Arenal / La Fortuna

After spending a couple of days in Monteverde, Costa Rica, I travelled to La Fortuna, a town close to Arenal Volcano. To get there, I booked a transport service with my hostel in Monteverde – a jeep-boat-jeep trip (more accurately, a van-boat-van). We winded through the roads out of Santa Elena, through tiny towns with just a church to unite the villagers, farm land and wild horses. We were dropped off with our bags at the side of a very large lake, with no boat to be seen…

Boat dock on Lake Arenal

Eventually a small boat appeared on the horizon and we made our way across the lake for 20-30 minutes, before the finally part of the journey into La Fortuna.

Boat across Lake Arenal

The whole thing cost $29 and I would recommend it for how easy and convenient the process was – picked up at your first hostel, and dropped off wherever you planned on staying in La Fortuna.

I checked in at Arenal Backpackers Resort and would definitely recommend it. There’s a lot of hostels in the town with very similar names so make sure you double check you have the right one – this one is part of the Costa Rica Hostels network. It was the priciest hostel I stayed at in Costa Rica, at $15 a night for a dorm bed, but the rooms were large, clean, with big (and hot!) showers. The hostel had a bar area next to the reception desk, and hosted events in the evenings (I enjoyed the beer pong tournament night, and reggae night which ended with a free shuttle bus to the club in town). But most importantly, the hostel had a pool! A beautiful pool!

Arenal Backpackers Resort (Photo taken from website)

Pretty luxurious for a backpackers hostel!

I took advantage of the laundry service here – nothing like freshly cleaned and dried clothes, especially in this climate where things never dried out properly. The hostel also has a tented area you can stay in too – cannot vouch for what this experience is like but it certainly looks cool!

Tents at Arenal Backpackers Resort (Photo taken from website)

As soon as a walked into my dorm room, I was greeted by three Dutch girls who were about to leave for some hot springs. They invited me along, and we spent the afternoon and evening at Baldi Hot Springs. The hostel had a special offer where, if we booked through them, we could pay just $35 for entry to the springs and a buffet dinner (normal price – $51).

The hot springs are amazing. There are plenty of places offering the experience, and Baldi is in the recommended ‘Top 3’ on most lists. It’s not hard to see why.

Baldi Hot Springs

Inside, Baldi is huge. Paths wind round the various pools, eating areas, water slides and swim-up bars! There are 25 pools of different temperatures, ranging from 35 to 65º C, plus saunas, power showers, and cooling pools to jump between. We arrived at 5.30pm, enjoyed our buffet dinner at 7pm and stayed in the park until we were literally kicked out at closing, at 10pm. I felt guilty about splashing out the money at first, on my backpacker budget, but it was 100% worth it! I even got a cocktail at one of the swim-up bars, appropriately called the ‘Pura Vida’…I think I was definitely living Pura Vida at Baldi!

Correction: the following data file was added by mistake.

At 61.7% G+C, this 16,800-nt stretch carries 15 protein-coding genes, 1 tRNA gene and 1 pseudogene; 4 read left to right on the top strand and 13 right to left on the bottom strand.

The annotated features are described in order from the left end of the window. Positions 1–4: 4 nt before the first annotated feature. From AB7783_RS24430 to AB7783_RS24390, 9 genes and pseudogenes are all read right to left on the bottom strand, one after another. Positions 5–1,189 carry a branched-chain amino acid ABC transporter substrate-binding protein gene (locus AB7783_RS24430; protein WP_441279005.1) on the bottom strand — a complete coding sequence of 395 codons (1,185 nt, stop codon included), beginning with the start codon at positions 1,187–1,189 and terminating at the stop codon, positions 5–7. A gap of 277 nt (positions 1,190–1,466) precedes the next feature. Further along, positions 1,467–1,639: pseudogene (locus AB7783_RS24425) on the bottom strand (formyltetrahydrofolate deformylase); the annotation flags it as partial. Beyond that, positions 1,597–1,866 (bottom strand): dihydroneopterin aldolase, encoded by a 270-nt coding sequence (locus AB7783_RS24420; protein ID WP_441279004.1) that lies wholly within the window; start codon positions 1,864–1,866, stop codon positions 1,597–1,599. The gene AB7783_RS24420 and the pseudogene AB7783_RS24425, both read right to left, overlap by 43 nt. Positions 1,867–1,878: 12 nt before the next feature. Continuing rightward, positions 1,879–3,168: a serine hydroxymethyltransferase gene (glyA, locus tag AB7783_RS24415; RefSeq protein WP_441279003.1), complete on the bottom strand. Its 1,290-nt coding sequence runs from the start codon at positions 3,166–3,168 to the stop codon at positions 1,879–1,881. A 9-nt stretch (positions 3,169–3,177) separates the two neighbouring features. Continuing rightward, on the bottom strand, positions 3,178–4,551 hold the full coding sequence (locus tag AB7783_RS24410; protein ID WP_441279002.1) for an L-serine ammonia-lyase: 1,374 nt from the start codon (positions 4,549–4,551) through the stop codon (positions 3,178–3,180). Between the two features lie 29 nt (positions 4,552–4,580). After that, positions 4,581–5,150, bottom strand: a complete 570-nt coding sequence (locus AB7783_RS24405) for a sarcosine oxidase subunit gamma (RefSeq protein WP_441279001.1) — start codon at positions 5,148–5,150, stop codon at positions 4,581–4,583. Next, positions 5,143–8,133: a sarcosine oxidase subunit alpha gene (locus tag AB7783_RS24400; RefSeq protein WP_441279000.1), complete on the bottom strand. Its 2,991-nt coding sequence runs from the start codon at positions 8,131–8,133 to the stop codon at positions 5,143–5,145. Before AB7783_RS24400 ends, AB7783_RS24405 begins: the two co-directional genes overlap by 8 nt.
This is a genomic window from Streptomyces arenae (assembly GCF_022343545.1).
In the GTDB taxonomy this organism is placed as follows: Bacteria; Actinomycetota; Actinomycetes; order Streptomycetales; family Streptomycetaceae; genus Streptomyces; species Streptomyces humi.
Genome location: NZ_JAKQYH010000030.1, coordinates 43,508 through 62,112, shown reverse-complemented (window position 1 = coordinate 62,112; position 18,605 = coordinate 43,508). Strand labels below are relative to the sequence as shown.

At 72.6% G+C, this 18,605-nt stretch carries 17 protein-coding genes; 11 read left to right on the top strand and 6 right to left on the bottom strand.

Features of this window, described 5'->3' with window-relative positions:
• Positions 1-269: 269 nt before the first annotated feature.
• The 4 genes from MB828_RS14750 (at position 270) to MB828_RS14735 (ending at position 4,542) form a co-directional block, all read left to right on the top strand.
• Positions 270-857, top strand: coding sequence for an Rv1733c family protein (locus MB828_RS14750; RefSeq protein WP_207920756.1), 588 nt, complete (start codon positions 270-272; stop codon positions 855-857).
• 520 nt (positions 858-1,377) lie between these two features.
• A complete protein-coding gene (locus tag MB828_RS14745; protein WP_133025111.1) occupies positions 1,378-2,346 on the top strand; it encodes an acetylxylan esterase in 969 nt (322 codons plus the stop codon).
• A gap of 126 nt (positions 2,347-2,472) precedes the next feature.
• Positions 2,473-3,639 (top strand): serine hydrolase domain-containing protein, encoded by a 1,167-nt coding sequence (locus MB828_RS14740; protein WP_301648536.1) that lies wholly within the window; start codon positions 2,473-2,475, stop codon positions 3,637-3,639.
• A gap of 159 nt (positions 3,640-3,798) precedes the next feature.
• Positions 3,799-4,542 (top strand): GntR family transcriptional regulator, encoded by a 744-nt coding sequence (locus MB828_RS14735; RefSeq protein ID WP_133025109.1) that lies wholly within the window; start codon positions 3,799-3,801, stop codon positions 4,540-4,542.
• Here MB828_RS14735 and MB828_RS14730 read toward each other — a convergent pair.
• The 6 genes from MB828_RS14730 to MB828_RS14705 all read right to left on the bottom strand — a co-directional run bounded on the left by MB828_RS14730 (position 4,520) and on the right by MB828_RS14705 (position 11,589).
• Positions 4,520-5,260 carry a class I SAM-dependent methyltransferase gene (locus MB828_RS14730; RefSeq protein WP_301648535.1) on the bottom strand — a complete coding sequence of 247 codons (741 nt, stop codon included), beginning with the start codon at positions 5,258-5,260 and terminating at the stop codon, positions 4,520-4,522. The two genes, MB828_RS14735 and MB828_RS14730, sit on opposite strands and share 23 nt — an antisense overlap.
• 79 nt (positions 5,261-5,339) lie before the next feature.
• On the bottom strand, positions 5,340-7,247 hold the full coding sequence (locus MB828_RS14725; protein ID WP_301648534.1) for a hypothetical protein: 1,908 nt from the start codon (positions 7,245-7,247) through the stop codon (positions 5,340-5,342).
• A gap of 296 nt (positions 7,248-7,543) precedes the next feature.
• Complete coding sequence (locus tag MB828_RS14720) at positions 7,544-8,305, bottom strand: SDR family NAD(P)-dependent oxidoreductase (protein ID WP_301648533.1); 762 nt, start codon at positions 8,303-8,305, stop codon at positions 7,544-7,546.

Enjoying the swim up bars cocktails at Baldi Hot Springs

With my new Dutch friends at Baldi

After a day of relaxing, the next day it was time for some adventure! Some French-Canadian guys I had met were trying to rent quad bikes but quickly discovered that renting one to take out yourself was not possible in La Fortuna (you had to go on an organised drive group, costing upwards of $100). Time to rethink…Looking at a map of the area, I remembered a hike I had seen and was interested in doing. It didn’t take long for me to convince them that was how we should spend our afternoon, and before we knew it, we’d driven out to the start of the Cerro Chato hike.

Cerro Chato

Cerro Chato is a dormant volcano located next to Arenal Volcano and features a large crater lake at the top. You must pay a $10 entrance fee at the start of the trail, and sign away your life after reading through their advisory warnings – slightly scary, especially the warnings of snakes!

Cerro Chato

The hike is tough. It is a steep, uphill climb. There are natural steps forming the trail which were great for the men, but still a massive effort for my slightly shorter legs to reach each time. Add to this the rain and cloud cover and you have a very muddy, slippery, uphill trek.

Cerro Chato hike

Cerro Chato hike

Despite this, I absolutely loved it! It took us just under 2 hours to reach the top, but due to the cloudy weather, we couldn’t see much of the crater. The boys decided to go for a dip in the water anyway, while I headed back down with a Dutch couple we had been following up the volcano.

(Just for reference, here is the crater we reached, next to the larger Arenal Volcano…)

After washing off our muddy trainers and doing some yoga stretches to ease the aching muscles we knew were coming, I headed back to the hostel with the Dutch couple and got ready for a well deserved dinner! We ate at Lava Lounge in La Fortuna, chatted about our travels in Central America so far, and enjoyed some very big, very tasty burgers, before passing out at the hostel.

Lava Lounge company, La Fortuna

I left La Fortuna the next day to move onto the Caribbean coast and Puerto Viejo. I really enjoyed my brief time in La Fortuna but only wish the sky had cleared so I could have actually caught a glimpse of Arenal Volcano!


One response to “Arenal / La Fortuna

  1. Love your article! It brought back a lot of memories form my time in Monteverde and La Fortuna. Aside from the hot springs, I did the same jeep-boat-jeep transfer, stayed at the same place as you did, hiked Cerro Chato and even ate dinner at the Lava Lounge! I’d love to go back there again some day. Enjoy the rest of your trip!

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